The Berkeleys of Berkeley, 1281-1417 : a study in the lesser peerage of late medieval England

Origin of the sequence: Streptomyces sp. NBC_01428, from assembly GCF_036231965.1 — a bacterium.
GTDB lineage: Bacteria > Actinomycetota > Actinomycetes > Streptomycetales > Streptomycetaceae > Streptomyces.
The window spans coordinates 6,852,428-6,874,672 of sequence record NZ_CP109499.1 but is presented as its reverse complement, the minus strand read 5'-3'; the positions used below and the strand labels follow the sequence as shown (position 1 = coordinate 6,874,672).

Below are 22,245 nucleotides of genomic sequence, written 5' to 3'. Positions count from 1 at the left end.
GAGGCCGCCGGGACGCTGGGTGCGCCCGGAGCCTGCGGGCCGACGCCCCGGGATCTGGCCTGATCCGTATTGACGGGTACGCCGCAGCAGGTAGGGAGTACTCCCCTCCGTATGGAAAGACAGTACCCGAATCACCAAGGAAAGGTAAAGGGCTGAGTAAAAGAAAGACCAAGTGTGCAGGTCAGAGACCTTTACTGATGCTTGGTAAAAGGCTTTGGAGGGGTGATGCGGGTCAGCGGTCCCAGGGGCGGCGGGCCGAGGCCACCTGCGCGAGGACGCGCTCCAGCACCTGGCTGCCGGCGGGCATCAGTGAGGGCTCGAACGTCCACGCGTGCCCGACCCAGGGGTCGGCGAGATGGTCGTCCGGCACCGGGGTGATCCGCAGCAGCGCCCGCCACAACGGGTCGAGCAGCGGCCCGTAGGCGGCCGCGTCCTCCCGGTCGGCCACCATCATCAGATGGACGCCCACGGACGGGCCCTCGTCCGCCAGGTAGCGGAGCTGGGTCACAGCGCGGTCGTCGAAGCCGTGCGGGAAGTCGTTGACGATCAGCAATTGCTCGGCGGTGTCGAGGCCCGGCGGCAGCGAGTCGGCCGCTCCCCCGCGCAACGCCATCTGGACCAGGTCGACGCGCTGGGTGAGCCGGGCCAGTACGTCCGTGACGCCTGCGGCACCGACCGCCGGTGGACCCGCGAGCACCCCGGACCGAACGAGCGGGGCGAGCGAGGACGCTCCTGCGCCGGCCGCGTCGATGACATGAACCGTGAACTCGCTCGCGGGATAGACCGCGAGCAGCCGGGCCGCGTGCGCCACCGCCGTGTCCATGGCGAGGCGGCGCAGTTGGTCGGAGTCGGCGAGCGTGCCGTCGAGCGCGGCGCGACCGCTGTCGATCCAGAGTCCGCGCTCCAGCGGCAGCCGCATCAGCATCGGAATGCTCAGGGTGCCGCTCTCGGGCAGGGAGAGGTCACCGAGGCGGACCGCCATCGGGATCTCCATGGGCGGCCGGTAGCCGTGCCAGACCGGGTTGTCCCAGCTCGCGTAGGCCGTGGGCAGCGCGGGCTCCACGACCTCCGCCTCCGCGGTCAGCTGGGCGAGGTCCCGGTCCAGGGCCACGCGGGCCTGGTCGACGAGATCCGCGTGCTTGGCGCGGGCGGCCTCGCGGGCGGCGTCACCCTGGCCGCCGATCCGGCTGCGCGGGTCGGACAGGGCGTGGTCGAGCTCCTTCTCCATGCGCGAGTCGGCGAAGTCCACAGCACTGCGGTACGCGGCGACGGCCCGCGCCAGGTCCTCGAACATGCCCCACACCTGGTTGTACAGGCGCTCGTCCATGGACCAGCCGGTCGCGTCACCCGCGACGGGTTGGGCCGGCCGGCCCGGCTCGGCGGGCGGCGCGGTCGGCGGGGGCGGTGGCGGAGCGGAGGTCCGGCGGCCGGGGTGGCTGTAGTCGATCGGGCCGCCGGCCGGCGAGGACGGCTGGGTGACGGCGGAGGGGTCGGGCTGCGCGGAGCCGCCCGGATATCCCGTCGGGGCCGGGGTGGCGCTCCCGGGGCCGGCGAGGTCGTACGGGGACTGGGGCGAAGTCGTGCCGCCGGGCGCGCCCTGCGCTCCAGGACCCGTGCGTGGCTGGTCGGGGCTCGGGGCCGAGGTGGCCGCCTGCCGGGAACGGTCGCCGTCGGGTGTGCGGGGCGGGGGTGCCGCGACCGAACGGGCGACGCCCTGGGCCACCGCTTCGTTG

This thesis is a study of the Berkeley family through five generations from 1281 to 1417 and attempts to study in depth all the aspects of their lives for which material is available. This is far more abundant for the Berkeley family than for many others in a similar position in the late middle ages which makes them a suitable subject for such study. The first lord in the series is Thomas II (lord 1281-1321) who had a personal association with Edward I manifested in his close involvement in all the most important events of the reign. He virtually retired from active public life during the reign of Edward II and his heir, Maurice III (1321-26), took over as representative of the family. He benefited from the lordship of the earl of Pembroke which brought him several important posts between 1312 and 1318, but he then broke with Pembroke to join the Marcher opposition to the king. He was one of the leaders of the rebels in the Despenser War of 1321-2 and spent the rest of his life imprisoned at Wallingford. His son, Thomas III (1326-61), was married to Mortimer's daughter and consequently played an important role during the Mortimer regime, but suffered an eclipse during the 1330s while undergoing his parliamentary trial for the death of Edward II. He re-emerged onto the national stage in the 1340s but was principally concerned with domestic and estate matters. His heir, Maurice IV (1361-68) was retained by the Black Prince and was wounded and captured while in the Prince's service at Poitiers. The wound made him an invalid for the rest of his life and he was further hampered by the burden of paying off his ransom. His son Thomas IV (1368-1417) was a minor until 1374 and then was severely restricted financially by the claims on the estate of two long-lived dowagers until 1390. This was to ascertain extent mitigated by the fortuitous inheritence by his wife of the Lisle estate but he played no important role in the affairs of Richard II's reign. He was prominent, however, in the establishment of Henry IV in 1399 and was a Privy Councillor of that king until 1406 when he appears to have been dropped when Prince Henry's influence at court became important. These activities at court were influenced principally by the lords' personal associations with the current ruler and in normal circumstances they did, not have the status consonant with the right to involvement in affairs of the highest importance. They were, however, at the highest end of the peerage since their income rose to almost comital size and this position was enhanced by marriage alliances with other peerage families of similar high incomes and long establishment. The daughters of the family, however, occasionally married men of lesser status. Portions, jointures and dowers were distributed and received in conformity with the general rules governing such matters but the most prominent and important of their family relations was the loyalty shown by the cadets to Gloucestershire and the main line. This was occasionally of particular importance, such as the alliance between Thomas III and his courtier brother, Maurice (of Stoke Giffard), but was at all times a source of great strength to the lords whose influence in their "country" was thereby greatly extended. A second major factor in the Berkeley lords' dominance of their "country" (which appears to have been, in most respects, the county of Gloucestershire) was the concentration of their estate in that area. This was improved by the acquisition of new lands in the same area and although most of these lands were subsequently granted to younger sons, these cadet branches only served to strengthen the lords' position further. The income derived from that part of the estate which descended with the main line rose from around £900 per annum in the late 13th century to £1,150 per annum by 1360 but on occasions it was considerably higher than this, notably after the Lisle lands came to Thomas IV in 1382 and 1392. Although the, lords' resources, and their ability to concentrate all of them on the one area, was an important element of their influence in the county, a more important factor, perhaps, was the lack of any serious rivals within Gloucestershire. This enabled the Berkeleys to have what amounted to almost a monopoly of lordship and a great deal of influence over appointments to local offices. Their increasing stature is reflected in the changing methods they adopted to impose their will in the area, these growing in sophistication over the period. Their lordship was reciprocated-by the members of their affinity who assisted and supported them in their various endeavours. Detailed study of the manor of Ham (the largest of those making up the honour of Berkeley) showed that there was a huge increase in the number of tenements held by free tenants, and in the rents paid by them, under the lordship of Thomas II. He also cut down the number of villein tenements, the profit from which was restricted by custom, but the principal change in this respect occured after the Black Death when many tenements came to be "held freely" for a greatly increased cash rent. The adverse effects of the Black Death were quickly corrected in the short term but long term effects are apparent in the static nature of the rent-roll from 1360. The use and type of labour changed over the period since Thomas II was content to have a smaller number of famuli and make greater use of villein labour services, while Thomas III used much of the villein labour obligation to support famuli (thus increasing the numbers employed) and making up the deficit with casual labour. Most of the stock on the manor were draught animals and, although many went to the household, sale became more important after 1360 as policy changed it into more of a "cash" manor. There was a large demesne which produced great quantities of wheat and oats and smaller quantities of beans, most of which went to the household. The lords' followed most of the agricultural techniques advised in the treatises but on matters not covered by them, the local wisdom which predominated was not as helpful as it could have been.